Sometimes it’s difficult to figure out if chives are herbs or if they are a wonderful and tasty medicine. Not only do they provide flavor to a variety of dishes, they are rich in healthy minerals and vitamins. You can grow chives (Allium schoenoprasum) both indoors and outdoors. Their healthful contents include vitamins C and A, along with the minerals potassium and calcium. The flavor of chive leaves is very nearly like an onion, but milder. Actually, the several parts of the plant are frequently used in cooking, including the stems, flowers and leaves. Chives are best added to dishes at the last possible moment–heat can cause their flavor to wane. Chive stems are usually snipped with scissors.
The best way to use chives is freshly snipped. They can also be frozen without much loss of flavor. Dried chives are also a possibility, but this is least desirable. You should sort through the chives before adding them to your dish. Keep the plump green leaves and shoots while discarding any yellow ones. Another interesting use is to add chives to non-iodized salt. Remove the leaves after a couple of weeks you are left with versatile and flavorful “chive salt.”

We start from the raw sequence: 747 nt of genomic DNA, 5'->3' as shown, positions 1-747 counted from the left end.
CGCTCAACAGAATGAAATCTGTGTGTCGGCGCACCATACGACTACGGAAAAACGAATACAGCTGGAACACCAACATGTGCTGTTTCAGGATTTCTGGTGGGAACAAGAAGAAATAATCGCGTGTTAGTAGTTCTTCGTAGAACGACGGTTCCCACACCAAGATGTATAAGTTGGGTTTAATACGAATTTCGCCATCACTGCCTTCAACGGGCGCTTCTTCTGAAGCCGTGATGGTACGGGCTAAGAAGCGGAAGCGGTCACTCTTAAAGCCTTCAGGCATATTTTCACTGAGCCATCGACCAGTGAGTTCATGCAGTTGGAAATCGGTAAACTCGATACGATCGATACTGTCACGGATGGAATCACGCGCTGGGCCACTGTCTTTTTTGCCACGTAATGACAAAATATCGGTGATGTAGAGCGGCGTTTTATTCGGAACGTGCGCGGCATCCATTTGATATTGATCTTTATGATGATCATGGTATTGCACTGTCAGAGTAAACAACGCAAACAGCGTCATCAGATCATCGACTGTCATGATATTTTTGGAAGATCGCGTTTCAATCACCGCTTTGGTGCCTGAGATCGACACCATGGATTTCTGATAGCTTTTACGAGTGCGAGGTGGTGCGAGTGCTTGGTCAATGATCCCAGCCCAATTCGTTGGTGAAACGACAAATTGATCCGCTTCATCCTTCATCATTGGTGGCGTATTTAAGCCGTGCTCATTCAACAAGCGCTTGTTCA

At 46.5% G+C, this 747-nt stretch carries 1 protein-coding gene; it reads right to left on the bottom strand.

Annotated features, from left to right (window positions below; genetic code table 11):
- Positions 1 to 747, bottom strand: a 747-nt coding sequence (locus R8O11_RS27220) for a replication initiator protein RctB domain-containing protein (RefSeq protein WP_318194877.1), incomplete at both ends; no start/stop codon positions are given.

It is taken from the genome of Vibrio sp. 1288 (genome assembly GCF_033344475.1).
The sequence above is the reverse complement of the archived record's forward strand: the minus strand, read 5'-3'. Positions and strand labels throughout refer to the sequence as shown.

In the garden, chives grow to about one foot tall. The plants are perennial, which means they should last for several seasons. And talk about easy to grow! Chives will make you feel like a champion gardener. They tolerate drought, shrug off diseases and pests, and can do just fine without fancy fertilzer. Plant them in full sun for best results (although they will tolerate light shade). Soil should be well-drained, but moist. Chives grow so well that they tend to crowd themselves, so you’ll need to thin the herd ever couple of years.
You can grow chives from seed or divide a clump from your garden and plant it in a pot. Chives prefer from five to eight hours of sun every day, so your best locations will be an eastern or southern exposure. Turn the plants regularly to make sure all sides get sun. Like many other herbs, chives are also equally happy under flourescent lighting.
In the garden, chives play well with several other plants, especially carrots, tomatoes and fruit trees.
Add chives to eggs, casseroles, gravies, meat and seafood. They also augment butter, cheese, sour cream and, of course, baked potatoes. Chive blossoms make a great garnish, especially for salads. Even the stems are useful for bundling up vegetables for compliment-inducing appetizers.